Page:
The last few minutes of Monday’s national championship game between Villanova and North Carolina had more twists and turns than a tornado, and if you think it was exciting as a fan, well, try being a member of the media who’s trying to file a column.

“You’re in that situation and you see (Villanova) up 10 and you think, ‘Okay, maybe they’ll kind of coast toward the end,’” Philadelphia Inquirer columnist Mike Sielski said on CBS Sports Radio’s After Hours with Amy Lawrence. “And then Carolina wills it away and (Ryan Arcidiacono) throws the ball away that leads to a Carolina bucket and it’s a one-point game, and then there’s one three (by Marcus Paige) with five seconds to go that’s desperation, this incredible shot, and you’re thinking it’s going to go to overtime. The fireworks and the shot and just everything about it – it’s one of those moments that, years from now, you tell your family and your friends, ‘Yeah, I was there that night. I saw that. It was pretty amazing.’”

In the end, Kris Jenkins, who was plagued by foul trouble throughout the night, drilled a three at the buzzer to give Villanova its first national title since 1985. The win only bolstered Jay Wright’s status as one of the top coaches in America, but his hot seat – at least from the outside – was getting a little warm, this after going six years without even a Sweet 16 appearance.

But if you think Villanova’s annual postseason disappointment was weighing on the 54-year-old Wright, you had better think again.

“I’m not sure it weighed very much in the sense that the administration and the athletic department has always backed him 100 percent, and so whatever pressure he might have gotten from outsiders, alumni, media, things like that, he’s pretty good at shutting that out,” Sielski said. “Now having said that, I think he’s got an interesting decision ahead of him now. We know how this game works. He got an interview with the Sixers in 2009 after the last time they went to the Final Four, so I got to think once the NBA season ends and there’s coaching vacancies, he’s going to get a call or two. He’s very loyal to Nova. He knows he’s got a great thing going there. I don’t think there’s another NCAA program in the country that he would leave Nova to go to. He wouldn’t go to Kentucky if (John) Calipari were to leave or Louisville if (Rick) Pitino were to leave, but the NBA might be intriguing. His kids are old enough and he’s young enough that he could make the move if he wanted to. It wouldn’t surprise me if he got an offer. It would surprise me if he elected to take it, but that doesn’t mean that he wouldn’t. So he’s got an interesting spring and summer ahead.”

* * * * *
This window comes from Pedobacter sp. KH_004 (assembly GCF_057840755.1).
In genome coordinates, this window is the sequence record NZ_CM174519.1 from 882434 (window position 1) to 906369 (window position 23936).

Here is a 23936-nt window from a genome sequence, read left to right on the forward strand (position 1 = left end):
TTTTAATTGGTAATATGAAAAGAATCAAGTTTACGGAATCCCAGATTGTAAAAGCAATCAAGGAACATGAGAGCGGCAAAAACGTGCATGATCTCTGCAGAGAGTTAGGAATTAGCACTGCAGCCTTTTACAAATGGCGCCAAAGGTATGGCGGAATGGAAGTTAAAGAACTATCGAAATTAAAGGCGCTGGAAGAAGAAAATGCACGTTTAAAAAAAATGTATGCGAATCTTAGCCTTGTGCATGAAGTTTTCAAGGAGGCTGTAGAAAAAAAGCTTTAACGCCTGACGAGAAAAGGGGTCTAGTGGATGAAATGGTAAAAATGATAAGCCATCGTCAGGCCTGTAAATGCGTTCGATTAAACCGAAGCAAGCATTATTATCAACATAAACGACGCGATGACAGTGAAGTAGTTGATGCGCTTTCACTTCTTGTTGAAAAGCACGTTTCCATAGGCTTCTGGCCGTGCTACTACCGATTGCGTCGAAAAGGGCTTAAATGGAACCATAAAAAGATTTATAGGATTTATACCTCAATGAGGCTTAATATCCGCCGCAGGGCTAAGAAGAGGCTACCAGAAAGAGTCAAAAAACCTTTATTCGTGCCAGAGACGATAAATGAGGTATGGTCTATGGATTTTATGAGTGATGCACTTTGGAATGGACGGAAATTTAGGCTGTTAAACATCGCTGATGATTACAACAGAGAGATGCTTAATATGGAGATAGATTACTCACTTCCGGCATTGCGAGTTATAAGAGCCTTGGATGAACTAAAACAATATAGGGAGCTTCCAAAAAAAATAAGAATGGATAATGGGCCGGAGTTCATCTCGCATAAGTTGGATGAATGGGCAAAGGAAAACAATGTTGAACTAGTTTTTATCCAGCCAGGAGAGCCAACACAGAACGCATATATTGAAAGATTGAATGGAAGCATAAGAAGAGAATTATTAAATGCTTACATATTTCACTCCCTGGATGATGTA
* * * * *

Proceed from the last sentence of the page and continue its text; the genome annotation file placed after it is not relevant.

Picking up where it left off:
Sielski was asked if Nova’s title counts as a Philadelphia championship.

“Oh, it absolutely does,” he said. “We are so desperate for something to celebrate. The four pro teams have been in a bad way for a little while now. We haven’t had anything since the Phillies in 2008 and, before that, the Sixers in 1983. So we’ll take Villanova, thank you very much.”


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